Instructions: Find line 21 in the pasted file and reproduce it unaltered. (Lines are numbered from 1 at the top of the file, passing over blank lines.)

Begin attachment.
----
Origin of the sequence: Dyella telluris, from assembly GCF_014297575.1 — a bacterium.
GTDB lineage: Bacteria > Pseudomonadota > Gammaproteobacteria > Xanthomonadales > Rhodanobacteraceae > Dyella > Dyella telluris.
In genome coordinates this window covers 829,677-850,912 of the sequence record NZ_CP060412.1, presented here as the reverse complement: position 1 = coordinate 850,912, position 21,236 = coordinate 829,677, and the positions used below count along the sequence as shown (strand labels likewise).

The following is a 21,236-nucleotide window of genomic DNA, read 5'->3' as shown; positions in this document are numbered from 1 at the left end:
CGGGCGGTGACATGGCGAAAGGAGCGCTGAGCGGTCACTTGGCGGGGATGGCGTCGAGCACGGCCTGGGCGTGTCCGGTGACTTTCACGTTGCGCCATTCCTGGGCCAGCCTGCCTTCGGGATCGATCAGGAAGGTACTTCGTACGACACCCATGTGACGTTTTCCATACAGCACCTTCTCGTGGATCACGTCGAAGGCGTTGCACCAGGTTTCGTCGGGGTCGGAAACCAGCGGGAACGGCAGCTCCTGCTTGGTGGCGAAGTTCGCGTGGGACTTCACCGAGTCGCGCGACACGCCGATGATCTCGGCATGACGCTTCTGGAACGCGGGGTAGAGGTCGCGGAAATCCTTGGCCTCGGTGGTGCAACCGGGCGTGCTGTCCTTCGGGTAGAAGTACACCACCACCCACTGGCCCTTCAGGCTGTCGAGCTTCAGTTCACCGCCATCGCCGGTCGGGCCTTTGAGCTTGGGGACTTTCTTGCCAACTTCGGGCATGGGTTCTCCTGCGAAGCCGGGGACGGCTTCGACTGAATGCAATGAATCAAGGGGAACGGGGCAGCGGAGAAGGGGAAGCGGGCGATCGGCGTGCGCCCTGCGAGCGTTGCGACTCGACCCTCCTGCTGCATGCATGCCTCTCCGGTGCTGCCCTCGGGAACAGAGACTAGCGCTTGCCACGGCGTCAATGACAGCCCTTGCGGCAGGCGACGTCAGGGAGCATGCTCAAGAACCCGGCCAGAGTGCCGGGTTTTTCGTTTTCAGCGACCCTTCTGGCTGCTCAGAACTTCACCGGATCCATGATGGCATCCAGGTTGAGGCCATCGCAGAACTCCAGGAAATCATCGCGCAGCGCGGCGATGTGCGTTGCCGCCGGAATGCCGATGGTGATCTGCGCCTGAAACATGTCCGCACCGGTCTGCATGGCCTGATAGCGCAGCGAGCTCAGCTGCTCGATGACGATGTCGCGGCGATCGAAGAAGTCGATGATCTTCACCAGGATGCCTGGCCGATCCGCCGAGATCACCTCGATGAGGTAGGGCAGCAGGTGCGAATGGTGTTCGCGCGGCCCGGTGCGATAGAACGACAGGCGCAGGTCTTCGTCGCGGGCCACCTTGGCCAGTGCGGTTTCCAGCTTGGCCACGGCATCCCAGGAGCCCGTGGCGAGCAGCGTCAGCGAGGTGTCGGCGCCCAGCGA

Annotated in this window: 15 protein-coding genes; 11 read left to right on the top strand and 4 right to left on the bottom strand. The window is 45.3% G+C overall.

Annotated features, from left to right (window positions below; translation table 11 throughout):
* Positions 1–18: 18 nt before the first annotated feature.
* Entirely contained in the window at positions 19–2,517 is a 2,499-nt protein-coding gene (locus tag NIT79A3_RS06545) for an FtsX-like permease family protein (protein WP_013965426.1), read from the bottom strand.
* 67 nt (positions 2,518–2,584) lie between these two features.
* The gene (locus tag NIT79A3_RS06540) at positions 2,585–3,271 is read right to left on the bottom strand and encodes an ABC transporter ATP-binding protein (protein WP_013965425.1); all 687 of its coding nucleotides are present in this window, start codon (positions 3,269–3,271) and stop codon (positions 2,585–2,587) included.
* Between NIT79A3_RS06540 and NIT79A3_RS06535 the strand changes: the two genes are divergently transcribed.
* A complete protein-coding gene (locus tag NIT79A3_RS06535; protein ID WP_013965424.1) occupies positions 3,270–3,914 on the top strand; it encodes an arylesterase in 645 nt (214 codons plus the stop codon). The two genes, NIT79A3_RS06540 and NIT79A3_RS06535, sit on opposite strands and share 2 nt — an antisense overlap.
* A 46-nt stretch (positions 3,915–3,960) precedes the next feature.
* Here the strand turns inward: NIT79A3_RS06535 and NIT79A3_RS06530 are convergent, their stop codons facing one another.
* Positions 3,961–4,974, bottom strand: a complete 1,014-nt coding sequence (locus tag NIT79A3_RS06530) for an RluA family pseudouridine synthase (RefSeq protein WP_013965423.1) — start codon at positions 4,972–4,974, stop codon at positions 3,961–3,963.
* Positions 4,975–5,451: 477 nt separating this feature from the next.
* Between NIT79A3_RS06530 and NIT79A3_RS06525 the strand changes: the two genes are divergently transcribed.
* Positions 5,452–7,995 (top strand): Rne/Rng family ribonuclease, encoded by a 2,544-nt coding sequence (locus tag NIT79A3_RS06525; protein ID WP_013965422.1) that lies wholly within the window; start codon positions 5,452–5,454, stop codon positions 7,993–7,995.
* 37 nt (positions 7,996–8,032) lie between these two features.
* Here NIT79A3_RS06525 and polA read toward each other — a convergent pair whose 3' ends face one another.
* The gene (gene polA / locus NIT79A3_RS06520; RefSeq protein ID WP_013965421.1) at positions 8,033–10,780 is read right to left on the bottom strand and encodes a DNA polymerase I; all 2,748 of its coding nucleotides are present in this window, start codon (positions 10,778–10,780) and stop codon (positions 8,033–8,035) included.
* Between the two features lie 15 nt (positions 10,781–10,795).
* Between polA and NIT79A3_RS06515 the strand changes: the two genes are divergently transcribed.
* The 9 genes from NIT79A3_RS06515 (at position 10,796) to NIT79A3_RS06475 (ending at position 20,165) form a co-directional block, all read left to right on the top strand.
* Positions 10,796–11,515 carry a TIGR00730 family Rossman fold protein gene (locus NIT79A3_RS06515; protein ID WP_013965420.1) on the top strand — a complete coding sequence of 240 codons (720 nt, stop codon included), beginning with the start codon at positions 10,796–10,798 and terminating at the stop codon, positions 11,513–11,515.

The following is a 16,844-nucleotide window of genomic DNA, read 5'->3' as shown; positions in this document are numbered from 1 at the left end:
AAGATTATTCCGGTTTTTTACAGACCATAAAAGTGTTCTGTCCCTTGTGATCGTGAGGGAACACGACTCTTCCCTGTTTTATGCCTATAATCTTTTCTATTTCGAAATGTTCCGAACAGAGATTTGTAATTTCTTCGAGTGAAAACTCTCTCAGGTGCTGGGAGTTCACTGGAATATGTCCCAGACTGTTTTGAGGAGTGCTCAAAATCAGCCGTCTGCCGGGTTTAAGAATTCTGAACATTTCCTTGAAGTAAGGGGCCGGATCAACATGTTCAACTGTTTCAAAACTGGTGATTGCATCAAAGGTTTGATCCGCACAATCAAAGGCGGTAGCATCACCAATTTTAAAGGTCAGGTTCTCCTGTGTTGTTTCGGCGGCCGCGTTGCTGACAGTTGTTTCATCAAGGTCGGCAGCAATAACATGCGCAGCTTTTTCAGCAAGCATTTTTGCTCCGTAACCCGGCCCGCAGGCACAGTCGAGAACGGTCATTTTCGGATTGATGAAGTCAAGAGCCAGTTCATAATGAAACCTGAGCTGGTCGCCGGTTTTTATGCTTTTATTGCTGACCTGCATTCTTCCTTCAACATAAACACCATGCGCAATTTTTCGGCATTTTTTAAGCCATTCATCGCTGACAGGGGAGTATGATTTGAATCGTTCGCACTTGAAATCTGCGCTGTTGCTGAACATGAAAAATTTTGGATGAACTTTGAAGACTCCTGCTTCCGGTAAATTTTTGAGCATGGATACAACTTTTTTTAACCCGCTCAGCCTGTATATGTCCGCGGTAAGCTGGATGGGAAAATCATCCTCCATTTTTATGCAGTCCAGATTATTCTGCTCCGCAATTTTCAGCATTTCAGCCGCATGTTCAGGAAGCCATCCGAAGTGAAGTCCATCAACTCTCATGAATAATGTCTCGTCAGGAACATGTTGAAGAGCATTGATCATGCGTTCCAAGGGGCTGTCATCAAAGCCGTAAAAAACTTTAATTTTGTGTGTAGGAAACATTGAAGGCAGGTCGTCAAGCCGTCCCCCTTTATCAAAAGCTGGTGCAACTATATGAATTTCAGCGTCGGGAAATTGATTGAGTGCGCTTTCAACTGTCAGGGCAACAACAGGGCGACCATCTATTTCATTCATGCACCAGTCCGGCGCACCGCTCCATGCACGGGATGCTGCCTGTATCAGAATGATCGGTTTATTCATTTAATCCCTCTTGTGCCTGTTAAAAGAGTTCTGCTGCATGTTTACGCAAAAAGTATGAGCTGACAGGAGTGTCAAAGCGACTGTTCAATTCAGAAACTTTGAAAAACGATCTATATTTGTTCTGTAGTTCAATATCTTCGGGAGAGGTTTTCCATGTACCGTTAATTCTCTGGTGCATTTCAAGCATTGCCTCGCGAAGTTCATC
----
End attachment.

* Here NIT79A3_RS06525 and polA read toward each other — a convergent pair whose 3' ends face one another.